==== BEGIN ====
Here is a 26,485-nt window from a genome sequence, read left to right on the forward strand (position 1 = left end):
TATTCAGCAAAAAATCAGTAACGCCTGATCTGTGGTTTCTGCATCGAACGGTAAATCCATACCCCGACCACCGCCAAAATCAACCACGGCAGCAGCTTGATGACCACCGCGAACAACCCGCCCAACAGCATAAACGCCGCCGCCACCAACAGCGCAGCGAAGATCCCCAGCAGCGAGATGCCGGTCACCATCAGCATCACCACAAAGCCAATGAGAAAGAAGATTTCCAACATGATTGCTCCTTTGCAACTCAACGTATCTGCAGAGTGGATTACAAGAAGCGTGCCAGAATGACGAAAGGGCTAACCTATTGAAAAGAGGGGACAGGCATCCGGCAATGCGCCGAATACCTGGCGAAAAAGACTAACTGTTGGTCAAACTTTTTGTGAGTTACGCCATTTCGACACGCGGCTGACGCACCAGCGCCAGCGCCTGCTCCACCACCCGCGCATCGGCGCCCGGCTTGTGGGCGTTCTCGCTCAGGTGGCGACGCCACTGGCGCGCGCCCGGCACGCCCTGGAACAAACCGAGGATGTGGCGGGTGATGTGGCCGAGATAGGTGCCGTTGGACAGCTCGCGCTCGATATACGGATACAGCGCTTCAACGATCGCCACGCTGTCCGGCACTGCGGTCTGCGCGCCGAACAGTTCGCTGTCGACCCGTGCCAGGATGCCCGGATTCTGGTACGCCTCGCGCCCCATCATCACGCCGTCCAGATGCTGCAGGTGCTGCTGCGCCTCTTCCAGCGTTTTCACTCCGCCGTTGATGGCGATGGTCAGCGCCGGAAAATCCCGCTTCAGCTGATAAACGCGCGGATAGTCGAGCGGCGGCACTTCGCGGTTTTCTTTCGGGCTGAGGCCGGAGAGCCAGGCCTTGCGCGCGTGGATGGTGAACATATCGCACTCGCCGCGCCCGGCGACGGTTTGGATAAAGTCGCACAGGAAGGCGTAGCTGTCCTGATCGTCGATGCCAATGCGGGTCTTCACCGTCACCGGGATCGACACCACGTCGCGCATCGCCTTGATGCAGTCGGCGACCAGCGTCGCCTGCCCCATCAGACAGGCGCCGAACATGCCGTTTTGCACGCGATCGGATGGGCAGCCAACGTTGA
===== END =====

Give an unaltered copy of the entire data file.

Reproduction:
Here is a 26,485-nt window from a genome sequence, read left to right on the forward strand (position 1 = left end):
TATTCAGCAAAAAATCAGTAACGCCTGATCTGTGGTTTCTGCATCGAACGGTAAATCCATACCCCGACCACCGCCAAAATCAACCACGGCAGCAGCTTGATGACCACCGCGAACAACCCGCCCAACAGCATAAACGCCGCCGCCACCAACAGCGCAGCGAAGATCCCCAGCAGCGAGATGCCGGTCACCATCAGCATCACCACAAAGCCAATGAGAAAGAAGATTTCCAACATGATTGCTCCTTTGCAACTCAACGTATCTGCAGAGTGGATTACAAGAAGCGTGCCAGAATGACGAAAGGGCTAACCTATTGAAAAGAGGGGACAGGCATCCGGCAATGCGCCGAATACCTGGCGAAAAAGACTAACTGTTGGTCAAACTTTTTGTGAGTTACGCCATTTCGACACGCGGCTGACGCACCAGCGCCAGCGCCTGCTCCACCACCCGCGCATCGGCGCCCGGCTTGTGGGCGTTCTCGCTCAGGTGGCGACGCCACTGGCGCGCGCCCGGCACGCCCTGGAACAAACCGAGGATGTGGCGGGTGATGTGGCCGAGATAGGTGCCGTTGGACAGCTCGCGCTCGATATACGGATACAGCGCTTCAACGATCGCCACGCTGTCCGGCACTGCGGTCTGCGCGCCGAACAGTTCGCTGTCGACCCGTGCCAGGATGCCCGGATTCTGGTACGCCTCGCGCCCCATCATCACGCCGTCCAGATGCTGCAGGTGCTGCTGCGCCTCTTCCAGCGTTTTCACTCCGCCGTTGATGGCGATGGTCAGCGCCGGAAAATCCCGCTTCAGCTGATAAACGCGCGGATAGTCGAGCGGCGGCACTTCGCGGTTTTCTTTCGGGCTGAGGCCGGAGAGCCAGGCCTTGCGCGCGTGGATGGTGAACATATCGCACTCGCCGCGCCCGGCGACGGTTTGGATAAAGTCGCACAGGAAGGCGTAGCTGTCCTGATCGTCGATGCCAATGCGGGTCTTCACCGTCACCGGGATCGACACCACGTCGCGCATCGCCTTGATGCAGTCGGCGACCAGCGTCGCCTGCCCCATCAGACAGGCGCCGAACATGCCGTTTTGCACGCGATCGGATGGGCAGCCAACGTTGA